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Help! My Indoor Cat Wants to Go Outside

a white and orange cat outside in a decorative harness
Picture of Dr. Rick Coufal, DVM

Dr. Rick Coufal, DVM

Dr. Rick Coufal is the founder and lead veterinarian for Ponderosa Veterinary Clinic. Coufal graduated from State University’s College of Veterinary Medicine and Biomedical Sciences in May of 2000.

Does your cat wait at the front door for you? Do they rush the front door every time it is opened? Maybe they paw at the door and meow? If your feline friend seems incessantly curious about what lies behind the door, it may be time to consider taking your cat outside.

Striving to be the best vet in Colorado Springs, we at Ponderosa Veterinary Clinic want to make sure you have all the information you need to safely introduce your indoor cat to the great outdoors! It can be a scary leap of faith to allow your beloved feline outside, especially with all the dangers they could face. We are happy to walk you through the necessary steps to ensure a safe, invigorating experience for you and your kitty companion.  

How to Introduce Your Cat to Outside 

  1. The first step to getting your pet accustomed to the idea of going outside is to first introduce them to outside in small, controlled steps. Building up confidence is a great way to ensure a controlled experience once it is time to go outside. Try letting them out on a closed patio or near the backdoor with the screen closed. As they adjust to the sights, smells, and sounds of what lies beyond your home, they will get more comfortable over time. 
  2. If you have not already trained your cat to respond to their name, now is the time to! In case they get away from you, you need to be able to know that they will confidently respond to you. This can be accomplished with treat reinforcement.
  3. Now that they respond to you and feel comfortable near the outdoors, it is time to get them used to a leash. Leashes for cats are different from dog leashes. Instead of a collar and restrictive leash, a walking harness for cats is recommended in conjunction with a cat specific lead. A harness and cat-tailored lead allows for more control on your part and flexibility for exploration on the cats end. 
  4. Now that you have all the safety training down, and the cat has been moderately adjusted to outside, the walking process can begin. If possible, this process is best started in a fenced backyard for maximum safety (If you do not have access to a backyard, taking small journeys is just outside your front door is another option). Allow your cat to wander around the yard with the harness and lead secure. Time the outings at 5 minutes to start. As they build up confidence and you feel more comfortable extend the time in 5 minute intervals.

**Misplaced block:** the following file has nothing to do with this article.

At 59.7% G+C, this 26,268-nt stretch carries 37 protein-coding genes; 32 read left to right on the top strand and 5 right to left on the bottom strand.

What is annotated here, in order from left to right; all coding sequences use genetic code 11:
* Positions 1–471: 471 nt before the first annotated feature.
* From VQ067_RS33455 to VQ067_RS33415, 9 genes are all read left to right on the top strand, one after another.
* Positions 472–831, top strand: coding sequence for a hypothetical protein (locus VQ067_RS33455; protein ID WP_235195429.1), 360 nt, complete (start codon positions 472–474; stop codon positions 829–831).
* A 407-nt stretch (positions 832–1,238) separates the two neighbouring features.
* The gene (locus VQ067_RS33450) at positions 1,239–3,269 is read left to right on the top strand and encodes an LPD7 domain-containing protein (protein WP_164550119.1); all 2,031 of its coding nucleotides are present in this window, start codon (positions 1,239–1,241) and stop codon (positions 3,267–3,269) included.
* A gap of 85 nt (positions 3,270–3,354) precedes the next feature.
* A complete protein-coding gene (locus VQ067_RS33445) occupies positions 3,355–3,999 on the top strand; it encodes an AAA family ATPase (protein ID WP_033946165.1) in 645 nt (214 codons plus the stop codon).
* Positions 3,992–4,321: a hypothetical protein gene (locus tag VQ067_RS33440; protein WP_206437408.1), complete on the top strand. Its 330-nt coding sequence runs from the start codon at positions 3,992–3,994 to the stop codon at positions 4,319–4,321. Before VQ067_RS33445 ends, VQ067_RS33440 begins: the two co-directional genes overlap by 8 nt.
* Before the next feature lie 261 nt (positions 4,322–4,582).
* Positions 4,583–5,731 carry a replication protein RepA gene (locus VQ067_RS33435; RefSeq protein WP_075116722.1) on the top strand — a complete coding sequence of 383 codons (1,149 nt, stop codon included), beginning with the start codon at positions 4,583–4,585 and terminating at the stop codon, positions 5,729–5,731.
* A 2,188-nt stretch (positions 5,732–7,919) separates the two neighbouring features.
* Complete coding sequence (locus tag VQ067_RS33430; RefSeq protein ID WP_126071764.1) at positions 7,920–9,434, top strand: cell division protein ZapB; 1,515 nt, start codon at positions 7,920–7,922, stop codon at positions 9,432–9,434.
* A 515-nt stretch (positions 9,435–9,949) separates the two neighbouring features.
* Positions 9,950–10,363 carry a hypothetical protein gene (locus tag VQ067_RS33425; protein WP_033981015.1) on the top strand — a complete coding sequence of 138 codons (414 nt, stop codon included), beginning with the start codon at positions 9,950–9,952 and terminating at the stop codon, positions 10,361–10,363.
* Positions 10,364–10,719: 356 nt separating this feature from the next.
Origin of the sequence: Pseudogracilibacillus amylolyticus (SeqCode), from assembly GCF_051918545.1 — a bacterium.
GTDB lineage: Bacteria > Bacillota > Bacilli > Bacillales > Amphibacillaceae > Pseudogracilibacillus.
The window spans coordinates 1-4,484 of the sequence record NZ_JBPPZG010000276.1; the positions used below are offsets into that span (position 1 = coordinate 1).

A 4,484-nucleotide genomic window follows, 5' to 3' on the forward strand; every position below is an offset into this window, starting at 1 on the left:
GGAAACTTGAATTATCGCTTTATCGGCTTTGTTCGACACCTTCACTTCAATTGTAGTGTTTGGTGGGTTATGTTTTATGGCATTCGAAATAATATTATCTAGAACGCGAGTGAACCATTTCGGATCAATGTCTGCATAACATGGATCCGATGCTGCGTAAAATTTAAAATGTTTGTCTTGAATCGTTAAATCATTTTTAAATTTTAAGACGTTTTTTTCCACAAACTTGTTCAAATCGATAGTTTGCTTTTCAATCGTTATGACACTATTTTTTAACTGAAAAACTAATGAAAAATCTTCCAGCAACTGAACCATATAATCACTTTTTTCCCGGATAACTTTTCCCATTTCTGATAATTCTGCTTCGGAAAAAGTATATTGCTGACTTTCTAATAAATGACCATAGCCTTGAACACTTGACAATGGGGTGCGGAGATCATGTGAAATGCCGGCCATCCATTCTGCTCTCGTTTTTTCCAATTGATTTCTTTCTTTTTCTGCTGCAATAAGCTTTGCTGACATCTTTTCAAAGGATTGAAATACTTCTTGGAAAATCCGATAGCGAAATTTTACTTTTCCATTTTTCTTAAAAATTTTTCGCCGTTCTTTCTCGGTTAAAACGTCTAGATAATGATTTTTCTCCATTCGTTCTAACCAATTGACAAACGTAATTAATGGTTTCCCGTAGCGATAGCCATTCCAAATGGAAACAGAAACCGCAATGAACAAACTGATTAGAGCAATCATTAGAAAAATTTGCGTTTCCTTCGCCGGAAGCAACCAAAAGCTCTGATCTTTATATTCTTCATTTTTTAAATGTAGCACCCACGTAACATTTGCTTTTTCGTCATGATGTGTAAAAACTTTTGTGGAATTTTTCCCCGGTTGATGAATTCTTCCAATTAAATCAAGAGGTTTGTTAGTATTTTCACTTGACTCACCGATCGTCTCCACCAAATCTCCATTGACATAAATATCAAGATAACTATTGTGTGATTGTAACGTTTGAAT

5. Once you have built up a good time, say about 20 minutes, you can then start taking your cat out for walks in more public spaces. Like outside the front of your home, or around the block. Gauge how your cat reacts to the new surroundings and calibrate the walks as needed from there.

Vaccines for Outdoor Cats

Now that you have taken the correct precautions on training a cat to be comfortable outside, it is time to provide the healthy safety aspect of having a cat that goes outdoors. Since you have decided on a hybrid indoor/outdoor lifestyle for your cat, it is necessary that you get both the core and noncore vaccinations. This strategy protects your cat from any unforeseen illness that they would otherwise not encounter had they remained an indoor only cat  

What Vaccines Does My Cat Need to Go Outside

Core: Rabies, Feline Distemper, Feline Calicivirus, Feline Herpesvirus Type I

Non-Core: Feline Leukemia, Feline AIDS, Chlamydophila Felis, Bordetella Bronchiseptica

Why Microchip Your Cat?

In addition to the vaccinations, you will also need to make sure your cat is microchipped. If the worst case scenario occurs and your cat gets away from you, a microchip is an excellent resource to help get them back home safely. The microchip functions as an identification tool that any veterinarian, animal rescue, or animal shelter can scan. Each chip has a unique barcode that when scanned, contains crucial registration information that allows your cat to be traced back to you. 

Getting Your Cat Ready for Their Adventure | Ponderosa Veterinary Clinic

If you are still wondering “should I let my indoor cat go outside” or “should I walk my indoor cat outside,” the answer is absolutely yes! Our compassionate team of veterinary professionals at the Ponderosa Veterinary Clinic are ecstatic about preparing your cat for their adventure! We can provide all of their necessary vaccinations and microchipping to guarantee safe exploration! Schedule your appointment today to get started on the preparations for the epic journey!

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Ponderosa Veterinary Clinic is seeking an enthusiastic and caring veterinarian to work relief, part-time or full-time in our general practice. PVC is a full-service, 3+ doctor, small-animal veterinary hospital. We have established an excellent reputation for developing lasting relationships with our clients and for providing compassionate and quality care to our patients.